On Jan. 20, 2017, the Office of Chief Counsel for the IRS released a memorandum regarding the tax treatment of benefits paid by fixed-indemnity plans. As background, fixed-indemnity health plans typically pay a set dollar amount for certain health-related occurrences such as office visits, days in the hospital, and certain diagnoses (such as cancer or other specific illnesses). However, the set dollar amounts paid are generally considered disconnected from permissible IRC Section 213(d) medical expenses incurred by the employee, so taxation of these fixed benefits has always been the subject of controversy.
This memo confirms that if premiums for a fixed-indemnity plan are paid either by the employer or pre-tax by the employee through a cafeteria plan, the benefits received must be included in the employee’s gross income. Conversely, if premiums are paid entirely by the employee with after-tax dollars, payments from the indemnity plan would be tax free.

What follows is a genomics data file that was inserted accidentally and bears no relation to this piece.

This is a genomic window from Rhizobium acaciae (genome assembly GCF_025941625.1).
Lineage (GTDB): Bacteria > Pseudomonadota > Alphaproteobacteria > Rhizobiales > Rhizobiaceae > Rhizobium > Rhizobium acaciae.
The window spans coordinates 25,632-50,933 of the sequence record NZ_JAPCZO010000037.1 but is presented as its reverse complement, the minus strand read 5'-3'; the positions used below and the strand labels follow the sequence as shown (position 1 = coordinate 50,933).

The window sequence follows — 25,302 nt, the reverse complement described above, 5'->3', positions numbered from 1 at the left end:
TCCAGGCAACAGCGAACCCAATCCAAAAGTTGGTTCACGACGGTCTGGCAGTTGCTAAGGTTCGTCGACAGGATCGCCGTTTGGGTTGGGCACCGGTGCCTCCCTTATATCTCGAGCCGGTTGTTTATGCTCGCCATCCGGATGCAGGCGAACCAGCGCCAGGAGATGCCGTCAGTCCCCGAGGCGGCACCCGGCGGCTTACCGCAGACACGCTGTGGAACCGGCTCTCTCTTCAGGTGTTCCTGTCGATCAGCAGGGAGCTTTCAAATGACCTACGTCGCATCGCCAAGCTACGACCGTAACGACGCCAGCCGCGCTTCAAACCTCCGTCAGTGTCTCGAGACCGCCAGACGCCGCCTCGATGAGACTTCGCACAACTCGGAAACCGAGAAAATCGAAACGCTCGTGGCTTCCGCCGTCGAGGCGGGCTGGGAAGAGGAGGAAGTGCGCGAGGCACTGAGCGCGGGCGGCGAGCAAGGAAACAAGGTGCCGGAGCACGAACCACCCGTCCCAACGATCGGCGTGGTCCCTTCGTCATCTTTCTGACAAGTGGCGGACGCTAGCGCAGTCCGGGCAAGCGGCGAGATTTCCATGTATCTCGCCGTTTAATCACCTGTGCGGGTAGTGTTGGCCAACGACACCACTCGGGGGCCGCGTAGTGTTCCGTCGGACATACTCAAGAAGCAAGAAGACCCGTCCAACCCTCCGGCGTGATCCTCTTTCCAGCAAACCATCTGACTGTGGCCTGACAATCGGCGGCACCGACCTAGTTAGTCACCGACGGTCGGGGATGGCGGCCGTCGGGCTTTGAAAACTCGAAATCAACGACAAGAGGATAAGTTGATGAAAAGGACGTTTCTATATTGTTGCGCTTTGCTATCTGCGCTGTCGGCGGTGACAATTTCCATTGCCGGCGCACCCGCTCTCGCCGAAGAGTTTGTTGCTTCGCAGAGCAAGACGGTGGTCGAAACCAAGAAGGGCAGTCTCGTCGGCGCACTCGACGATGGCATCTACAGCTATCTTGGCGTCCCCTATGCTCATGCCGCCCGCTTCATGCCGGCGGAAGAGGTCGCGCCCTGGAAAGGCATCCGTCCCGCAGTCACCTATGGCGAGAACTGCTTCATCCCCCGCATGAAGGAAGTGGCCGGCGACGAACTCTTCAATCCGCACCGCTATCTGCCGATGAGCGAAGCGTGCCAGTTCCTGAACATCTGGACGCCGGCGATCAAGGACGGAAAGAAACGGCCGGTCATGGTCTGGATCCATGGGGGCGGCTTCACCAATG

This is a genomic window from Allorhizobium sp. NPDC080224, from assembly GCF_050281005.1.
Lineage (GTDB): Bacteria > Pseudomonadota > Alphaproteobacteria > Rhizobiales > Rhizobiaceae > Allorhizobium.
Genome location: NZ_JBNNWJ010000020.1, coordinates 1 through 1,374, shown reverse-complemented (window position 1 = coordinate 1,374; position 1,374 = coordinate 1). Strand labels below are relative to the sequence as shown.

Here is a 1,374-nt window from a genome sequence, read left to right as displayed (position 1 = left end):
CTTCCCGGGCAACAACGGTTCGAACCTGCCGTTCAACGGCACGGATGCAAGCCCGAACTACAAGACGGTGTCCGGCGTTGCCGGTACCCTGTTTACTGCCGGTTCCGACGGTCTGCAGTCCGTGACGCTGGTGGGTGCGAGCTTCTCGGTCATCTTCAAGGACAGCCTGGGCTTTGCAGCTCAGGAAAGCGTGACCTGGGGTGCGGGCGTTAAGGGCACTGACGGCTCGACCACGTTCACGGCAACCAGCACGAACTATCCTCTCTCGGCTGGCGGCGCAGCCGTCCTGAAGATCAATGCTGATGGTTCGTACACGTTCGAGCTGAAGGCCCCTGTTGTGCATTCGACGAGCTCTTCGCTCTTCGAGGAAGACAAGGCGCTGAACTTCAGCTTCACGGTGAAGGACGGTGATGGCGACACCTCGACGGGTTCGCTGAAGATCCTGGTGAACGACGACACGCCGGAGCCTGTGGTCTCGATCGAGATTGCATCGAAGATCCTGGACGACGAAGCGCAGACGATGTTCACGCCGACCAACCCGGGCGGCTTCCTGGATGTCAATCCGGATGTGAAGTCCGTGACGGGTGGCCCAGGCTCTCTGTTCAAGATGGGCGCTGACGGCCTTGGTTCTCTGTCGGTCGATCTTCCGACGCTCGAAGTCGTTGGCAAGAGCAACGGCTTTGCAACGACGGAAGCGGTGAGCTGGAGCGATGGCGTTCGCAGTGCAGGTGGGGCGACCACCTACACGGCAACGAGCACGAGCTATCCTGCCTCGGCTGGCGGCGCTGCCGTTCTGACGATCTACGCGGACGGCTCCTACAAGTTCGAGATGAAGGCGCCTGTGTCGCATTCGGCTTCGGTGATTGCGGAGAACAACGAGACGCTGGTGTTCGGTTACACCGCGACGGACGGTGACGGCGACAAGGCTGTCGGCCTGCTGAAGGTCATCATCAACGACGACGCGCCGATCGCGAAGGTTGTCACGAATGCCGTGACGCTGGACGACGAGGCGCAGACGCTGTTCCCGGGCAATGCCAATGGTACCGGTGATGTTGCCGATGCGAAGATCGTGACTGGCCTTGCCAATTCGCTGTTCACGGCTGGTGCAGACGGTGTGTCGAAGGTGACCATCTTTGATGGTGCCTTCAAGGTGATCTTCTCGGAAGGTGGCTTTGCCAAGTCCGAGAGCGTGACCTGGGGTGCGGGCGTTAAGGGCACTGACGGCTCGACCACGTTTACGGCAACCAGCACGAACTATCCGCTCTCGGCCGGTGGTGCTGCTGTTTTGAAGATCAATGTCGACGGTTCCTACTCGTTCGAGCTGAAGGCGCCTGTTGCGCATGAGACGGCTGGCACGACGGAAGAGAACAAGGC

In addition, the memo addresses wellness programs paid for with pre-tax salary reductions that offer a specific reward or incentive for certain activities that are not considered medical care under 213(d). Under these types of programs, the memo confirms the amount of the reward or incentive must also be included in the employee’s income.
Therefore, employers should work with their advisor and tax professional to review any fixed-indemnity health plans or wellness programs offered to employees to ensure proper tax treatment of fixed-indemnity benefits (especially employer-paid plans or those paid with pre-tax salary reductions).
IRS Office of Chief Counsel Memo »